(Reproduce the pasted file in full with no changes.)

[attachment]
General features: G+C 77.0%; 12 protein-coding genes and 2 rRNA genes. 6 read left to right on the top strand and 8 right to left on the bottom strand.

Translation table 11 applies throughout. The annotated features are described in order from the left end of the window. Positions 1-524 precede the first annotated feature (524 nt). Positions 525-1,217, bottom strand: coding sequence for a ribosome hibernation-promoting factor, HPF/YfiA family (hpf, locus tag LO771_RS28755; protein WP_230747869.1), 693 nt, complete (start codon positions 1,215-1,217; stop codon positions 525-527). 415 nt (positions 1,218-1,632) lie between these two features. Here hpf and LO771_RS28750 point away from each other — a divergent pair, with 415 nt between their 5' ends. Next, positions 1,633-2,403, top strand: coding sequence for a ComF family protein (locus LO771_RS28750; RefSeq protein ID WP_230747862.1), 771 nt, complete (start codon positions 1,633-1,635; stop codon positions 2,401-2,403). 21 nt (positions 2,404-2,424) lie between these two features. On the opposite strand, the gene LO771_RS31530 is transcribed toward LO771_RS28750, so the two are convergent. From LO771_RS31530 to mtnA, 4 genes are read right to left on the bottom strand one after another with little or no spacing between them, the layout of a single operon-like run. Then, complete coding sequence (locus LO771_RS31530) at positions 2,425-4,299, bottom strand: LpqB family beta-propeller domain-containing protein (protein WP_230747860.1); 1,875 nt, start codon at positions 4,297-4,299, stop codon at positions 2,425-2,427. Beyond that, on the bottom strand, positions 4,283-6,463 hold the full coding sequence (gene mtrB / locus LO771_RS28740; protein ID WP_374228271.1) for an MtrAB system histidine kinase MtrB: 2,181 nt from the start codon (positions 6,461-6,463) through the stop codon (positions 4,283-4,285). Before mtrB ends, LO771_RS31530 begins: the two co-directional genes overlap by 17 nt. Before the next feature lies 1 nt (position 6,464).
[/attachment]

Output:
General features: G+C 77.0%; 12 protein-coding genes and 2 rRNA genes. 6 read left to right on the top strand and 8 right to left on the bottom strand.

Translation table 11 applies throughout. The annotated features are described in order from the left end of the window. Positions 1-524 precede the first annotated feature (524 nt). Positions 525-1,217, bottom strand: coding sequence for a ribosome hibernation-promoting factor, HPF/YfiA family (hpf, locus tag LO771_RS28755; protein WP_230747869.1), 693 nt, complete (start codon positions 1,215-1,217; stop codon positions 525-527). 415 nt (positions 1,218-1,632) lie between these two features. Here hpf and LO771_RS28750 point away from each other — a divergent pair, with 415 nt between their 5' ends. Next, positions 1,633-2,403, top strand: coding sequence for a ComF family protein (locus LO771_RS28750; RefSeq protein ID WP_230747862.1), 771 nt, complete (start codon positions 1,633-1,635; stop codon positions 2,401-2,403). 21 nt (positions 2,404-2,424) lie between these two features. On the opposite strand, the gene LO771_RS31530 is transcribed toward LO771_RS28750, so the two are convergent. From LO771_RS31530 to mtnA, 4 genes are read right to left on the bottom strand one after another with little or no spacing between them, the layout of a single operon-like run. Then, complete coding sequence (locus LO771_RS31530) at positions 2,425-4,299, bottom strand: LpqB family beta-propeller domain-containing protein (protein WP_230747860.1); 1,875 nt, start codon at positions 4,297-4,299, stop codon at positions 2,425-2,427. Beyond that, on the bottom strand, positions 4,283-6,463 hold the full coding sequence (gene mtrB / locus LO771_RS28740; protein ID WP_374228271.1) for an MtrAB system histidine kinase MtrB: 2,181 nt from the start codon (positions 6,461-6,463) through the stop codon (positions 4,283-4,285). Before mtrB ends, LO771_RS31530 begins: the two co-directional genes overlap by 17 nt. Before the next feature lies 1 nt (position 6,464).